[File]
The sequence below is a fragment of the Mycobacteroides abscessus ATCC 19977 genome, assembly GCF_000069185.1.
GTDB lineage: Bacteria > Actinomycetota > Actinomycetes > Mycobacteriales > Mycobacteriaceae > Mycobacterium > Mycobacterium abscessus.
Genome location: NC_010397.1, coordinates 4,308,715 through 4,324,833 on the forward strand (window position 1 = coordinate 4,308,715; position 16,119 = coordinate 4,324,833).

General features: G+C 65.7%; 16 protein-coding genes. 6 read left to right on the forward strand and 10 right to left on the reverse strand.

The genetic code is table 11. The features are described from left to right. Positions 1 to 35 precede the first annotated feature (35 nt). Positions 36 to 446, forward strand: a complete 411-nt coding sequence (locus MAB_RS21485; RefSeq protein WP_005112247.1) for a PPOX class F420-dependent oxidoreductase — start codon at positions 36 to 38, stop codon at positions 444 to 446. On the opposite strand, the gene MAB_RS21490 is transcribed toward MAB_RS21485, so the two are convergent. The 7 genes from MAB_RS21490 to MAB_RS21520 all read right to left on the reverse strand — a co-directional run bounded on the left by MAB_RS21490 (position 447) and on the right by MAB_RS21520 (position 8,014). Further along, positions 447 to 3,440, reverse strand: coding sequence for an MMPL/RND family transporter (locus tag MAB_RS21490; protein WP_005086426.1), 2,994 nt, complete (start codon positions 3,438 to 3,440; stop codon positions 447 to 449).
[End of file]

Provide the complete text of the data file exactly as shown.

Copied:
The sequence below is a fragment of the Mycobacteroides abscessus ATCC 19977 genome, assembly GCF_000069185.1.
GTDB lineage: Bacteria > Actinomycetota > Actinomycetes > Mycobacteriales > Mycobacteriaceae > Mycobacterium > Mycobacterium abscessus.
Genome location: NC_010397.1, coordinates 4,308,715 through 4,324,833 on the forward strand (window position 1 = coordinate 4,308,715; position 16,119 = coordinate 4,324,833).

General features: G+C 65.7%; 16 protein-coding genes. 6 read left to right on the forward strand and 10 right to left on the reverse strand.

The genetic code is table 11. The features are described from left to right. Positions 1 to 35 precede the first annotated feature (35 nt). Positions 36 to 446, forward strand: a complete 411-nt coding sequence (locus MAB_RS21485; RefSeq protein WP_005112247.1) for a PPOX class F420-dependent oxidoreductase — start codon at positions 36 to 38, stop codon at positions 444 to 446. On the opposite strand, the gene MAB_RS21490 is transcribed toward MAB_RS21485, so the two are convergent. The 7 genes from MAB_RS21490 to MAB_RS21520 all read right to left on the reverse strand — a co-directional run bounded on the left by MAB_RS21490 (position 447) and on the right by MAB_RS21520 (position 8,014). Further along, positions 447 to 3,440, reverse strand: coding sequence for an MMPL/RND family transporter (locus tag MAB_RS21490; protein WP_005086426.1), 2,994 nt, complete (start codon positions 3,438 to 3,440; stop codon positions 447 to 449).